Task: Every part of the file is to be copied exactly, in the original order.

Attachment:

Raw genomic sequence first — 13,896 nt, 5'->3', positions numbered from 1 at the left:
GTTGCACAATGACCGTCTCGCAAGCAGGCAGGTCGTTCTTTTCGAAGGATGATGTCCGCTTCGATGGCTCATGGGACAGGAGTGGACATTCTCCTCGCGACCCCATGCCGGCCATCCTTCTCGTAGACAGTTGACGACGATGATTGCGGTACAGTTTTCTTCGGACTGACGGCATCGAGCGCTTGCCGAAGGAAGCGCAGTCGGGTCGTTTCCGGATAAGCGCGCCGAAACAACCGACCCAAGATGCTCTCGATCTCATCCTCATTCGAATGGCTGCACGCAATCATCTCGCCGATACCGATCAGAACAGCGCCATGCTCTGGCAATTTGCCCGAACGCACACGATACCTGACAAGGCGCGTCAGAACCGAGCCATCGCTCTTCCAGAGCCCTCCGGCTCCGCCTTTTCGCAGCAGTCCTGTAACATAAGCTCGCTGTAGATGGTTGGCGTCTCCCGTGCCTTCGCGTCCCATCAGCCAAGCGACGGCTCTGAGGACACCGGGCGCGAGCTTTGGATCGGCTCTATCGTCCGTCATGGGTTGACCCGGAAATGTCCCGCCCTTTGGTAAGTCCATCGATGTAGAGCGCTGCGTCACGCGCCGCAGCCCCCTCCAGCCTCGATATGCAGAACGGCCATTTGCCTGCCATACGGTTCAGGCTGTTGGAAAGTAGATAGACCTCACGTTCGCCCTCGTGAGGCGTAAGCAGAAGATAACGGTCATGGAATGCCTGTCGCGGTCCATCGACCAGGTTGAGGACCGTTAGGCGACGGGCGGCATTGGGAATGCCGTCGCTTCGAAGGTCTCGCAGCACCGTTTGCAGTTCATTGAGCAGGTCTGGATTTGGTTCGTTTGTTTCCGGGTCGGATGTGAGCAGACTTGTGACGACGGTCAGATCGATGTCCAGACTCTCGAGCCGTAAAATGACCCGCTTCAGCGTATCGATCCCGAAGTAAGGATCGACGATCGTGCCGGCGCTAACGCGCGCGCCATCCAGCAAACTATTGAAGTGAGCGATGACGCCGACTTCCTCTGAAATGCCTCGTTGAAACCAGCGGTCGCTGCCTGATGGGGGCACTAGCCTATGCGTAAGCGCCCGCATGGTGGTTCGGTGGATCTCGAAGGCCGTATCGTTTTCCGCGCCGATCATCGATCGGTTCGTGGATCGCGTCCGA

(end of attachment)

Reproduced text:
Raw genomic sequence first — 13,896 nt, 5'->3', positions numbered from 1 at the left:
GTTGCACAATGACCGTCTCGCAAGCAGGCAGGTCGTTCTTTTCGAAGGATGATGTCCGCTTCGATGGCTCATGGGACAGGAGTGGACATTCTCCTCGCGACCCCATGCCGGCCATCCTTCTCGTAGACAGTTGACGACGATGATTGCGGTACAGTTTTCTTCGGACTGACGGCATCGAGCGCTTGCCGAAGGAAGCGCAGTCGGGTCGTTTCCGGATAAGCGCGCCGAAACAACCGACCCAAGATGCTCTCGATCTCATCCTCATTCGAATGGCTGCACGCAATCATCTCGCCGATACCGATCAGAACAGCGCCATGCTCTGGCAATTTGCCCGAACGCACACGATACCTGACAAGGCGCGTCAGAACCGAGCCATCGCTCTTCCAGAGCCCTCCGGCTCCGCCTTTTCGCAGCAGTCCTGTAACATAAGCTCGCTGTAGATGGTTGGCGTCTCCCGTGCCTTCGCGTCCCATCAGCCAAGCGACGGCTCTGAGGACACCGGGCGCGAGCTTTGGATCGGCTCTATCGTCCGTCATGGGTTGACCCGGAAATGTCCCGCCCTTTGGTAAGTCCATCGATGTAGAGCGCTGCGTCACGCGCCGCAGCCCCCTCCAGCCTCGATATGCAGAACGGCCATTTGCCTGCCATACGGTTCAGGCTGTTGGAAAGTAGATAGACCTCACGTTCGCCCTCGTGAGGCGTAAGCAGAAGATAACGGTCATGGAATGCCTGTCGCGGTCCATCGACCAGGTTGAGGACCGTTAGGCGACGGGCGGCATTGGGAATGCCGTCGCTTCGAAGGTCTCGCAGCACCGTTTGCAGTTCATTGAGCAGGTCTGGATTTGGTTCGTTTGTTTCCGGGTCGGATGTGAGCAGACTTGTGACGACGGTCAGATCGATGTCCAGACTCTCGAGCCGTAAAATGACCCGCTTCAGCGTATCGATCCCGAAGTAAGGATCGACGATCGTGCCGGCGCTAACGCGCGCGCCATCCAGCAAACTATTGAAGTGAGCGATGACGCCGACTTCCTCTGAAATGCCTCGTTGAAACCAGCGGTCGCTGCCTGATGGGGGCACTAGCCTATGCGTAAGCGCCCGCATGGTGGTTCGGTGGATCTCGAAGGCCGTATCGTTTTCCGCGCCGATCATCGATCGGTTCGTGGATCGCGTCCGA